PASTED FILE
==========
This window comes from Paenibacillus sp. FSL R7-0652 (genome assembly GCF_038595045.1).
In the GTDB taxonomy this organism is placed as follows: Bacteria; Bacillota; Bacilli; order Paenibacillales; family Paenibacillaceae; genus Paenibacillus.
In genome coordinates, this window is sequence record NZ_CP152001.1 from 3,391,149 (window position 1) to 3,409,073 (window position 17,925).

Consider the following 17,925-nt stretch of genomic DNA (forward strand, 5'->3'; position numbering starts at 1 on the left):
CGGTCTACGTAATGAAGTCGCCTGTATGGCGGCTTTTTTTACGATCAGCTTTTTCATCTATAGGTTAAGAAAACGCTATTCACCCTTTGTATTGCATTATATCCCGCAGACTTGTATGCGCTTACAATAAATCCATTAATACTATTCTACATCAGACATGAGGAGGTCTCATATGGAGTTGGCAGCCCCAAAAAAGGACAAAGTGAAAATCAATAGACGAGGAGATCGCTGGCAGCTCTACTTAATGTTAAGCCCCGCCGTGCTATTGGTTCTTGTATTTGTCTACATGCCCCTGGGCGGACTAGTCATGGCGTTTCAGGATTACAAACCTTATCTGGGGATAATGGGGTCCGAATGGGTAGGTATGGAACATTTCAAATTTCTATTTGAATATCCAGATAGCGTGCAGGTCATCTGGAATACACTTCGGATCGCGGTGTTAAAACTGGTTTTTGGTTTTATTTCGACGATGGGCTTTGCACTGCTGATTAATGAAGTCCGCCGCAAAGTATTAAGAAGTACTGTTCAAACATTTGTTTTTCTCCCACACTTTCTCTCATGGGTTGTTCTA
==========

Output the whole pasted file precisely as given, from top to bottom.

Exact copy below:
This window comes from Paenibacillus sp. FSL R7-0652 (genome assembly GCF_038595045.1).
In the GTDB taxonomy this organism is placed as follows: Bacteria; Bacillota; Bacilli; order Paenibacillales; family Paenibacillaceae; genus Paenibacillus.
In genome coordinates, this window is sequence record NZ_CP152001.1 from 3,391,149 (window position 1) to 3,409,073 (window position 17,925).

Consider the following 17,925-nt stretch of genomic DNA (forward strand, 5'->3'; position numbering starts at 1 on the left):
CGGTCTACGTAATGAAGTCGCCTGTATGGCGGCTTTTTTTACGATCAGCTTTTTCATCTATAGGTTAAGAAAACGCTATTCACCCTTTGTATTGCATTATATCCCGCAGACTTGTATGCGCTTACAATAAATCCATTAATACTATTCTACATCAGACATGAGGAGGTCTCATATGGAGTTGGCAGCCCCAAAAAAGGACAAAGTGAAAATCAATAGACGAGGAGATCGCTGGCAGCTCTACTTAATGTTAAGCCCCGCCGTGCTATTGGTTCTTGTATTTGTCTACATGCCCCTGGGCGGACTAGTCATGGCGTTTCAGGATTACAAACCTTATCTGGGGATAATGGGGTCCGAATGGGTAGGTATGGAACATTTCAAATTTCTATTTGAATATCCAGATAGCGTGCAGGTCATCTGGAATACACTTCGGATCGCGGTGTTAAAACTGGTTTTTGGTTTTATTTCGACGATGGGCTTTGCACTGCTGATTAATGAAGTCCGCCGCAAAGTATTAAGAAGTACTGTTCAAACATTTGTTTTTCTCCCACACTTTCTCTCATGGGTTGTTCTA